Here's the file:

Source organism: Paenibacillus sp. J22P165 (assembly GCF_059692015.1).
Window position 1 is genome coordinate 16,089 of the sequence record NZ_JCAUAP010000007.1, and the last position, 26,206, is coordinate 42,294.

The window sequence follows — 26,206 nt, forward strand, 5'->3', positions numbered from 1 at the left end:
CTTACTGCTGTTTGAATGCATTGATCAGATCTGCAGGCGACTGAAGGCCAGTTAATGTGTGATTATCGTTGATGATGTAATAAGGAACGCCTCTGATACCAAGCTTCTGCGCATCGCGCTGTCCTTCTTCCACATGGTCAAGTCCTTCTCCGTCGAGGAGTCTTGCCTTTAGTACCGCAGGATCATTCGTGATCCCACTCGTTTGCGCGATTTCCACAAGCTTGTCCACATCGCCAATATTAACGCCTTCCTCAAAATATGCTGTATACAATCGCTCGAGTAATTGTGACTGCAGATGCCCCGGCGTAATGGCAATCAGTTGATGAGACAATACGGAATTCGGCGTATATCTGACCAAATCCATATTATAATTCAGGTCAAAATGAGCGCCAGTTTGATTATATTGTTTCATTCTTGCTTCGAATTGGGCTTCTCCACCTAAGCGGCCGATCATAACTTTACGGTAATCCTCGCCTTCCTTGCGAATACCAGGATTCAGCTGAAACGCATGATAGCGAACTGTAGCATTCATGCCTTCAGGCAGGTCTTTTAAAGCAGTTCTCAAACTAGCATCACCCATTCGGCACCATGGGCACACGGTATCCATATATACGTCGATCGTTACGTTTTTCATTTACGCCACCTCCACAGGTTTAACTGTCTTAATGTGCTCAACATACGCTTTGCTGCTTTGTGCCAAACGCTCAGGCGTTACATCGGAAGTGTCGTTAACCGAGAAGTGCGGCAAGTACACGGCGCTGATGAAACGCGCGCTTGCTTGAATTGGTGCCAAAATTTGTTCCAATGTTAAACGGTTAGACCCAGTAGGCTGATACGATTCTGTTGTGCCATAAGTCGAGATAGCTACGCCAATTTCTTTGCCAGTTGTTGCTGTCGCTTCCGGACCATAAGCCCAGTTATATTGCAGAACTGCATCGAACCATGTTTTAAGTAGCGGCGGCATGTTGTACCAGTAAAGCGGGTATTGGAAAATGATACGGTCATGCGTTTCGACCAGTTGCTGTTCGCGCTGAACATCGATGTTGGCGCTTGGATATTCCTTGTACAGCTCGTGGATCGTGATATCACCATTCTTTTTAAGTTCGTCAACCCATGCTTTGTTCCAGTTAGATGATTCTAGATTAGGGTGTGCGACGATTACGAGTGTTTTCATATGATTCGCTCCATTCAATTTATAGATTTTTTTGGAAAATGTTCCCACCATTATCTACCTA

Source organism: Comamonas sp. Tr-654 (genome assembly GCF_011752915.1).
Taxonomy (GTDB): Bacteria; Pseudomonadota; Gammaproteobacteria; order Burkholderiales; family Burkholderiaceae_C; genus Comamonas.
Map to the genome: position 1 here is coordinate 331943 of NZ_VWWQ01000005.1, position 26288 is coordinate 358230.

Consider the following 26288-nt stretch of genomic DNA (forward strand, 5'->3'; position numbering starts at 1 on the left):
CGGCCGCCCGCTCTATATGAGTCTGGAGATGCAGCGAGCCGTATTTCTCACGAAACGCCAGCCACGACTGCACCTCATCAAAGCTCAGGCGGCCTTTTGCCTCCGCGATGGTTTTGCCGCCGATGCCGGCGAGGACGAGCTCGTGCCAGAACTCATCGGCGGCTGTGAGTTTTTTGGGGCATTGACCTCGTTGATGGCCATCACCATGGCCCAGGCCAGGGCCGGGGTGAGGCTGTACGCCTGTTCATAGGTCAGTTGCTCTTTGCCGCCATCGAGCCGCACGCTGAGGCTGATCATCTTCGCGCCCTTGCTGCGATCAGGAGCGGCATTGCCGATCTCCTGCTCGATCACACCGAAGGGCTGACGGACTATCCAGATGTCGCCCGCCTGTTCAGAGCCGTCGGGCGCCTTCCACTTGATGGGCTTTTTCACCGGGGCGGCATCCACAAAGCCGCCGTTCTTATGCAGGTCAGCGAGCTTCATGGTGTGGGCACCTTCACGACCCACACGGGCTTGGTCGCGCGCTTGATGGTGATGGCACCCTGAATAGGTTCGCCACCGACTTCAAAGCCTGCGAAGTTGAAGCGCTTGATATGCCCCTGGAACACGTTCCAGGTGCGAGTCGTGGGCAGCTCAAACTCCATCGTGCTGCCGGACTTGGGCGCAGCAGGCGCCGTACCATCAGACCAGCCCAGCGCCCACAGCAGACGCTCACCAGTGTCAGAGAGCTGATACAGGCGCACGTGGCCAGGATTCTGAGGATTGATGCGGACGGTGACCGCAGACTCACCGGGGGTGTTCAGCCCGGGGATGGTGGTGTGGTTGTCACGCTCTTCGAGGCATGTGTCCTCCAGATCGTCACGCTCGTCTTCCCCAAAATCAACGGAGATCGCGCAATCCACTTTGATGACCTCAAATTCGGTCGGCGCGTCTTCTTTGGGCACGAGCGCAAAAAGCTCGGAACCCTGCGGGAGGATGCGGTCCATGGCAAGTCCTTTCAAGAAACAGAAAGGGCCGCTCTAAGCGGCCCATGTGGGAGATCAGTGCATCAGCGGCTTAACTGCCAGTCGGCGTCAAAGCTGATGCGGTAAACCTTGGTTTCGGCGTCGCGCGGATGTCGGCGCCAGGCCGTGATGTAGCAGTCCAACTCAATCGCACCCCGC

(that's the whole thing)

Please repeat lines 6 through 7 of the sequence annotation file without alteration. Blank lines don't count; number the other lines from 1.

Taxonomy (GTDB): Bacteria; Pseudomonadota; Gammaproteobacteria; order Burkholderiales; family Burkholderiaceae_C; genus Comamonas.
Map to the genome: position 1 here is coordinate 331943 of NZ_VWWQ01000005.1, position 26288 is coordinate 358230.